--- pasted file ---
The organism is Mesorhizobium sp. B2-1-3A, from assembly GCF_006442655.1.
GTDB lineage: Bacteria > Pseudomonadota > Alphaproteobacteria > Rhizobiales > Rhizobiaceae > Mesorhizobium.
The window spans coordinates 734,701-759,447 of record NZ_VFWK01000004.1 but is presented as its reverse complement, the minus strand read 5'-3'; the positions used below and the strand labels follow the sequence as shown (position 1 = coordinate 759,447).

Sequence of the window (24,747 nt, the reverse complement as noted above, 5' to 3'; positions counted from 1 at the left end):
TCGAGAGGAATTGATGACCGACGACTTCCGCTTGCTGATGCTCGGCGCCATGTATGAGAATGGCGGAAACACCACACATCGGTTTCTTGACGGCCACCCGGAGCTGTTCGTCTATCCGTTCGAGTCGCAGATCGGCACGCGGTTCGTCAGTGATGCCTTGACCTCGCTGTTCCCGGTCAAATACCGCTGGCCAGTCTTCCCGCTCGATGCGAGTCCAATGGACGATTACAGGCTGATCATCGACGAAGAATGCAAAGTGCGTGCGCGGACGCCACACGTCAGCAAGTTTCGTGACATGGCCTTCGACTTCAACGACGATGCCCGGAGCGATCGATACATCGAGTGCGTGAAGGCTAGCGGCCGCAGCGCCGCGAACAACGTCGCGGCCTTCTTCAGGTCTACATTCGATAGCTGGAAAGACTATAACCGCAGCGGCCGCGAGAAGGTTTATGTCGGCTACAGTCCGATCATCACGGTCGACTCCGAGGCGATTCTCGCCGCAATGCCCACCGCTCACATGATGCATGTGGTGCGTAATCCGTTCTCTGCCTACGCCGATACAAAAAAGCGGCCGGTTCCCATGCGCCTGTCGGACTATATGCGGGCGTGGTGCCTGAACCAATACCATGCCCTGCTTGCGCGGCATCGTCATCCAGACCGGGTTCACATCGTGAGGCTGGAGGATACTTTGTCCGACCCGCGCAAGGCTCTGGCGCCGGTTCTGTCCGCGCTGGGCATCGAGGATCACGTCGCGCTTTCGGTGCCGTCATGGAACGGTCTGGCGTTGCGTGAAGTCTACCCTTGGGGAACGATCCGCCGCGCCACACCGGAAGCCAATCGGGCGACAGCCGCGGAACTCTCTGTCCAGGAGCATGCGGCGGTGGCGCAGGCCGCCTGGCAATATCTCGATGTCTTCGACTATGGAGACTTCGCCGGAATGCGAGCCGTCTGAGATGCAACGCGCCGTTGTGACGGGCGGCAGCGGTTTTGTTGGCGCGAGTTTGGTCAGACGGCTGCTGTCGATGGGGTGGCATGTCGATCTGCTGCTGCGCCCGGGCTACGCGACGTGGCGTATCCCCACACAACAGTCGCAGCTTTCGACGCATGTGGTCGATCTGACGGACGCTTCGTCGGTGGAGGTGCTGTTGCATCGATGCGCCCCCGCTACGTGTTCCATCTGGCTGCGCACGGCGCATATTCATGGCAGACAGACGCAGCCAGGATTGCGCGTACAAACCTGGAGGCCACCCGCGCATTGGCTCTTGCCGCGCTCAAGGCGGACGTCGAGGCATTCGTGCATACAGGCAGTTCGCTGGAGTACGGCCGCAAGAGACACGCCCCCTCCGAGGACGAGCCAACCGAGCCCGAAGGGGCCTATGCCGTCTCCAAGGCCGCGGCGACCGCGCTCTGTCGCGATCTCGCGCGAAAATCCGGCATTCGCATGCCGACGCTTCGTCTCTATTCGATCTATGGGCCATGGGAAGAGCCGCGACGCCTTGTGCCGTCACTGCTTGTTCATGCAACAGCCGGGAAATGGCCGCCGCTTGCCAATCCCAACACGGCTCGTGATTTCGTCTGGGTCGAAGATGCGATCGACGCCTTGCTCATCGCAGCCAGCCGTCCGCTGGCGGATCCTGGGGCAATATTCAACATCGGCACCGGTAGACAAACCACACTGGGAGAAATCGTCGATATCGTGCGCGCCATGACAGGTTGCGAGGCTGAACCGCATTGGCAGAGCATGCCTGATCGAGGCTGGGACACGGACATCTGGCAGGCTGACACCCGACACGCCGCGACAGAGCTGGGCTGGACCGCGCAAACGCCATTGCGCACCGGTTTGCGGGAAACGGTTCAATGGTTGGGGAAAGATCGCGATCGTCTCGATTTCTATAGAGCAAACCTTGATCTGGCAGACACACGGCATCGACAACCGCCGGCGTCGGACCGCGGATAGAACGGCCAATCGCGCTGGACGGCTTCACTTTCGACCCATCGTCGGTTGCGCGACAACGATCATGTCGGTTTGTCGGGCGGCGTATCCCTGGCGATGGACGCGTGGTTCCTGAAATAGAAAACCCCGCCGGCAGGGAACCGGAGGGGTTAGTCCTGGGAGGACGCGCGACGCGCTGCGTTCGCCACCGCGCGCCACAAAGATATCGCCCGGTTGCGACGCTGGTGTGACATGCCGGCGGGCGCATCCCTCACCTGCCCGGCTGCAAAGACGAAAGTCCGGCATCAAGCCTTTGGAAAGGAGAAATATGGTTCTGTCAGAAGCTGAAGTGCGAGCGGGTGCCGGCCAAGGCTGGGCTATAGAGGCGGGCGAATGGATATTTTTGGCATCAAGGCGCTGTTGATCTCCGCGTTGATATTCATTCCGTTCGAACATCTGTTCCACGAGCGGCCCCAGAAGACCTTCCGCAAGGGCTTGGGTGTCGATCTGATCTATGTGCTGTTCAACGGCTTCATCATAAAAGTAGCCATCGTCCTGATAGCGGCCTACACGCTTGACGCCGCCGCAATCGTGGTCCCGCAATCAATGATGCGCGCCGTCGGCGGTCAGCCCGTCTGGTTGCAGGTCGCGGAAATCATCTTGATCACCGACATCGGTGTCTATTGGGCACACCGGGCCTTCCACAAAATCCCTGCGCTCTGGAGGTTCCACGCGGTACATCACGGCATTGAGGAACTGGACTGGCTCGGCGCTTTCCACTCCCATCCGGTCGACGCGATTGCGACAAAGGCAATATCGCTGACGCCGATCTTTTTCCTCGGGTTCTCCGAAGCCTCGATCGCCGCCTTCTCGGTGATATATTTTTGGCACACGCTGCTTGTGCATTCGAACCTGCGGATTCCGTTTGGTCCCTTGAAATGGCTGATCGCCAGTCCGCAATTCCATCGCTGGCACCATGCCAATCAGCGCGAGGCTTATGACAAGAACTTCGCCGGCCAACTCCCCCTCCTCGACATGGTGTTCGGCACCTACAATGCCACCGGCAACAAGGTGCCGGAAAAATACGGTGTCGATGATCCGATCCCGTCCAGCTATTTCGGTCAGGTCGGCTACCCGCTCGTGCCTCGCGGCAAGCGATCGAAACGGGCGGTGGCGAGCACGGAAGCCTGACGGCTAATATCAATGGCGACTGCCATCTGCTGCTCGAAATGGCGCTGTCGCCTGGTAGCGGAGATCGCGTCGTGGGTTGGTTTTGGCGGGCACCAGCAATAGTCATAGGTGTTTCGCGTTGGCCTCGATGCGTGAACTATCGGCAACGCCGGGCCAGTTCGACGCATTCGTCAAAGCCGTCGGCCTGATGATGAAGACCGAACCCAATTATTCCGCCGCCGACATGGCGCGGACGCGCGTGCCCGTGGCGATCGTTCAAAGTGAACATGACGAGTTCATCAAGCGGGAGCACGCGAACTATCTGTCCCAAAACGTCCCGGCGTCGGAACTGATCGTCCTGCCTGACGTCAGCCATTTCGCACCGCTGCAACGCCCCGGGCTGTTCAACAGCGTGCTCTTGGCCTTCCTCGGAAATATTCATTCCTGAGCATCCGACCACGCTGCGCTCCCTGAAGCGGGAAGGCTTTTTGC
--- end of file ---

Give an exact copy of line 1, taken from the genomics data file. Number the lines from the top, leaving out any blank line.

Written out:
The organism is Mesorhizobium sp. B2-1-3A, from assembly GCF_006442655.1.